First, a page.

The Criminal Court will start hearing two lese majeste cases this Wednesday and in mid August, according to iLaw, an Internet-based human rights advocacy group. In the first case, a man in his twenties, was arrested and charged with lese majeste and offences under the Computer Crime Act.
A Thai man took a video clip of his visit to the house of Chatwadee Amornpat aka “Rose”, who has publicly stated that she is against the Thai monarchy. The man flashed a gun and spray painted the Thai national flag on the front door. The clip begins with the man, who calls himself “DJ Ken”, saying that today he was going to take a ride somewhere. When he arrived at the door of Number 18 in a suburb of London, supposedly the house of Rose, he parked his car and said “I also have a souvenir for Rose”.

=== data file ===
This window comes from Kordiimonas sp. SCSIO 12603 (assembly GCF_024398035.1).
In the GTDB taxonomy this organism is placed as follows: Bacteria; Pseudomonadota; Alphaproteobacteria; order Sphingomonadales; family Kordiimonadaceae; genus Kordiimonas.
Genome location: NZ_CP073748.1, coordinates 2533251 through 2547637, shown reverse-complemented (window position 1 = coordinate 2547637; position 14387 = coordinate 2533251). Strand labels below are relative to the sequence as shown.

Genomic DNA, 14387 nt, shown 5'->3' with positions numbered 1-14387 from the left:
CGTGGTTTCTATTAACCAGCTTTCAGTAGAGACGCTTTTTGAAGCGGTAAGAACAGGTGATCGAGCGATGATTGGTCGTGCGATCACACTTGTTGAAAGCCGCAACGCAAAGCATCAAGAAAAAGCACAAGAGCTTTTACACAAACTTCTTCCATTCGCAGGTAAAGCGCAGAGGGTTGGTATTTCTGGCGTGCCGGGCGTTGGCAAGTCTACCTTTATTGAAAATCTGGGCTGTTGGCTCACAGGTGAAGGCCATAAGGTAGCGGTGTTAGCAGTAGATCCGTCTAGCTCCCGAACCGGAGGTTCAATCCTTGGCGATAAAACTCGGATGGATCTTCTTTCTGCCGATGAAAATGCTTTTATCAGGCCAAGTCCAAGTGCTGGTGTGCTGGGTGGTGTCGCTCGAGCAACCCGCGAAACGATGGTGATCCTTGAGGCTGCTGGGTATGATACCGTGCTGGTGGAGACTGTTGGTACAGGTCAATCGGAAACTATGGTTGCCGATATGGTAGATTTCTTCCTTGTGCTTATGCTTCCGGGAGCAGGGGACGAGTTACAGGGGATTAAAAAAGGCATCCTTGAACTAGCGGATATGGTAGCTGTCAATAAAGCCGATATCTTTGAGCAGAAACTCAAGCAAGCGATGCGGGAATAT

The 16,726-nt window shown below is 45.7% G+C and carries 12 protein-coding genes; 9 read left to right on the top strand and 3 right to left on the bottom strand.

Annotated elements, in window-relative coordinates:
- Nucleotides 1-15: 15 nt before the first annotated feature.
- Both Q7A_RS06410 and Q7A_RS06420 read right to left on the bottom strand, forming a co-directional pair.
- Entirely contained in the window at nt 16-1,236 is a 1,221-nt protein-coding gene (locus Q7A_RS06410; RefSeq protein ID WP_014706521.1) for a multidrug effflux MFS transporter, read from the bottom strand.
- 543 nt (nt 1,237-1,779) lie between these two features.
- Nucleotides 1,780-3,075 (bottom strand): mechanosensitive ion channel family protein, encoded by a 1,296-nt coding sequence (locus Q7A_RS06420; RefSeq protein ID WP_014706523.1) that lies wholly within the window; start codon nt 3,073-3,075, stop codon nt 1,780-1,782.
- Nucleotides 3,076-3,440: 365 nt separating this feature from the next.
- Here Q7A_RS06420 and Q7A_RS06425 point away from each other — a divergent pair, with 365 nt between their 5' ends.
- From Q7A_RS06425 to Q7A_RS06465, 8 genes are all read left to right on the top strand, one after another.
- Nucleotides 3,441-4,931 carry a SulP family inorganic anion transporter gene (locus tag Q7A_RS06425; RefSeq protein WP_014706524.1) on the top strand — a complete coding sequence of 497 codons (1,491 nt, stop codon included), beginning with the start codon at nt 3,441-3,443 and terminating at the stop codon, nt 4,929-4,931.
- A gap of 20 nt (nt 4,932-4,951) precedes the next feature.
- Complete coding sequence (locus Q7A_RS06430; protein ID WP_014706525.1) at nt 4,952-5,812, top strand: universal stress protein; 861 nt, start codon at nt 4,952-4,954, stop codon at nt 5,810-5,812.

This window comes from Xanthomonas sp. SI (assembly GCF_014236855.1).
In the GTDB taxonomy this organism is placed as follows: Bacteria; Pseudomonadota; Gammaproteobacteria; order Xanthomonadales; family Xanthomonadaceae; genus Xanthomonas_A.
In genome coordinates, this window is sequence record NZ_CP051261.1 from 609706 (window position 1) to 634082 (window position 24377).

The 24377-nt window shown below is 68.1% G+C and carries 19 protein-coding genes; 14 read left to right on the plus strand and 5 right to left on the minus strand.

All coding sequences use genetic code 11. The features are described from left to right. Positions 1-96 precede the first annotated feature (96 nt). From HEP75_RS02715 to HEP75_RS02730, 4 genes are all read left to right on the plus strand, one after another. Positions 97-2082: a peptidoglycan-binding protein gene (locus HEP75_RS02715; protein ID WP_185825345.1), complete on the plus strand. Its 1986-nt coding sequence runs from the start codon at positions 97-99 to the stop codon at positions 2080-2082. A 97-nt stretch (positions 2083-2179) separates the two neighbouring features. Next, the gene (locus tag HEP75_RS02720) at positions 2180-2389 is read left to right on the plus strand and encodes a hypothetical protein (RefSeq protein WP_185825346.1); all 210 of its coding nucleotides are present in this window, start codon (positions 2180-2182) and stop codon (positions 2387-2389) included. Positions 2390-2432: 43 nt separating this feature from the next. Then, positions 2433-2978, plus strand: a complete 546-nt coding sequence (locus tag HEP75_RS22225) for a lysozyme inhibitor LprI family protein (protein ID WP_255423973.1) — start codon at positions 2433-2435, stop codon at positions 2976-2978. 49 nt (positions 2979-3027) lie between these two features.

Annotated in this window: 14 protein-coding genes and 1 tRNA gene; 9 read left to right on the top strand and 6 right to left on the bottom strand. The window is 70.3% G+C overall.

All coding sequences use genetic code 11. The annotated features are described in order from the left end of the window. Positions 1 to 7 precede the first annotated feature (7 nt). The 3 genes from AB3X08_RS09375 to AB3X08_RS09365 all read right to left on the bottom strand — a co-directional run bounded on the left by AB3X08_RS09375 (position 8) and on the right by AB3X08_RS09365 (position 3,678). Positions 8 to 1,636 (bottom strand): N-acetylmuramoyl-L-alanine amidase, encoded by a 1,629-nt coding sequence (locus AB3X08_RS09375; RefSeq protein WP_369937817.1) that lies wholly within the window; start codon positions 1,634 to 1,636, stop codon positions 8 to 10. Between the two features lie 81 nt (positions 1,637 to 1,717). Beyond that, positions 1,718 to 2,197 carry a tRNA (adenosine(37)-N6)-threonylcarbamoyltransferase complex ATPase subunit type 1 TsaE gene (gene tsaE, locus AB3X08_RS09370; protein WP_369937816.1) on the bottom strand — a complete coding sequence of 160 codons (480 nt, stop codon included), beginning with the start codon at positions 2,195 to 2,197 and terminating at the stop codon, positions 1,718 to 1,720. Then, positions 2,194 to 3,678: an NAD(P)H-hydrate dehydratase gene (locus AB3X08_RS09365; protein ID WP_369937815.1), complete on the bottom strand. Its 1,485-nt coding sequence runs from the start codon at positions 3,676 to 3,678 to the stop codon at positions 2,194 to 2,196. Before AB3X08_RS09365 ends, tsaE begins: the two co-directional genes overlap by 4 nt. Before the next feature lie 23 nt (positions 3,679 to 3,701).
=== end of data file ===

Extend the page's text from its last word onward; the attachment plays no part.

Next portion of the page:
The police from northeastern Roi-Et Province on Friday morning charged Sombat Boonngam-anong with lèse majesté. The charges were filed by Wiput Sukprasert, a yellow-shirt businessman, in January 2014 in Roi-Et.
Sombat Boonngamanong, a prominent red-shirt figure, on Friday morning said he wants to be part of the reconciliation process, asking his followers to be more subtle when showing their opposition to the junta. About a hundred people visited the red-shirt leader at the Bangkok Remand Prison at 11 am on Friday.
The coup maker Gen Prayuth Chan-ocha expressed concerns over seminars held in overseas universities that they may disseminate “inappropriate views” on the Thai monarchy and may violate the notorious lese majeste law. Gen Prayuth spoke on Wednesday at the Thai Army Club to more than 20 Thai ambassadors from 18 countries. The general urged the Thai ambassadors not to stay silence, but take actions against people who commit lese majeste oversea.
Two men were charged with lèse majesté after being detained for seven days by the military. The court denied their bail requests. On Tuesday, police charged Chaleaw J. and Kathawut B. under Article 112 of the Criminal Code or the lèse majesté law. They were denied bail and sent to Bangkok Remand Prison. They were among 28 people summoned by the National Council for Peace and Order (NCPO) under order no. 44, issued on June 1.